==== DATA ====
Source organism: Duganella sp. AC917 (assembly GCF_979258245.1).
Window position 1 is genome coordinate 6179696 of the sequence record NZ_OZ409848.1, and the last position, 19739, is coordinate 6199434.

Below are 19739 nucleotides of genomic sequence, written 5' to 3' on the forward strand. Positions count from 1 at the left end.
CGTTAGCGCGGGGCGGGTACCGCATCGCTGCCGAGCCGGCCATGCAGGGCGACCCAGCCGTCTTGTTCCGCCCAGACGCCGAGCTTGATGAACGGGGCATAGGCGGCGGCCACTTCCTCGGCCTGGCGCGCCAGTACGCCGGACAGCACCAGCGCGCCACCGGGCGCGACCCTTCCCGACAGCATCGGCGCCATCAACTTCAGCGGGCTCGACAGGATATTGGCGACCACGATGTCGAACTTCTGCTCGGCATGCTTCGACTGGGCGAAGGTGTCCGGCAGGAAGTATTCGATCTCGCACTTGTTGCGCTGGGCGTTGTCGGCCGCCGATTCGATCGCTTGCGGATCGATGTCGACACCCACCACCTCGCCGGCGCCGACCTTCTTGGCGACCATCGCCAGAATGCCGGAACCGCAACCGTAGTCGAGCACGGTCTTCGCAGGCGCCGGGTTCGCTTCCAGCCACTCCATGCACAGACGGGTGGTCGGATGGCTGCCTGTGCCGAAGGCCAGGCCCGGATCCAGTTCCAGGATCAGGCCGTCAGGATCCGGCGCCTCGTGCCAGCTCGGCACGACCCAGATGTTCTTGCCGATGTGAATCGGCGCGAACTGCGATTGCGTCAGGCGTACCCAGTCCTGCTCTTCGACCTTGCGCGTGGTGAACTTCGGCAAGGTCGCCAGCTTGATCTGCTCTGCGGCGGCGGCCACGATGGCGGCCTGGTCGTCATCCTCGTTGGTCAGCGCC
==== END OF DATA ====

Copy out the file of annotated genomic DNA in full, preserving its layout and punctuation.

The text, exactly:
Source organism: Duganella sp. AC917 (assembly GCF_979258245.1).
Window position 1 is genome coordinate 6179696 of the sequence record NZ_OZ409848.1, and the last position, 19739, is coordinate 6199434.

Below are 19739 nucleotides of genomic sequence, written 5' to 3' on the forward strand. Positions count from 1 at the left end.
CGTTAGCGCGGGGCGGGTACCGCATCGCTGCCGAGCCGGCCATGCAGGGCGACCCAGCCGTCTTGTTCCGCCCAGACGCCGAGCTTGATGAACGGGGCATAGGCGGCGGCCACTTCCTCGGCCTGGCGCGCCAGTACGCCGGACAGCACCAGCGCGCCACCGGGCGCGACCCTTCCCGACAGCATCGGCGCCATCAACTTCAGCGGGCTCGACAGGATATTGGCGACCACGATGTCGAACTTCTGCTCGGCATGCTTCGACTGGGCGAAGGTGTCCGGCAGGAAGTATTCGATCTCGCACTTGTTGCGCTGGGCGTTGTCGGCCGCCGATTCGATCGCTTGCGGATCGATGTCGACACCCACCACCTCGCCGGCGCCGACCTTCTTGGCGACCATCGCCAGAATGCCGGAACCGCAACCGTAGTCGAGCACGGTCTTCGCAGGCGCCGGGTTCGCTTCCAGCCACTCCATGCACAGACGGGTGGTCGGATGGCTGCCTGTGCCGAAGGCCAGGCCCGGATCCAGTTCCAGGATCAGGCCGTCAGGATCCGGCGCCTCGTGCCAGCTCGGCACGACCCAGATGTTCTTGCCGATGTGAATCGGCGCGAACTGCGATTGCGTCAGGCGTACCCAGTCCTGCTCTTCGACCTTGCGCGTGGTGAACTTCGGCAAGGTCGCCAGCTTGATCTGCTCTGCGGCGGCGGCCACGATGGCGGCCTGGTCGTCATCCTCGTTGGTCAGCGCC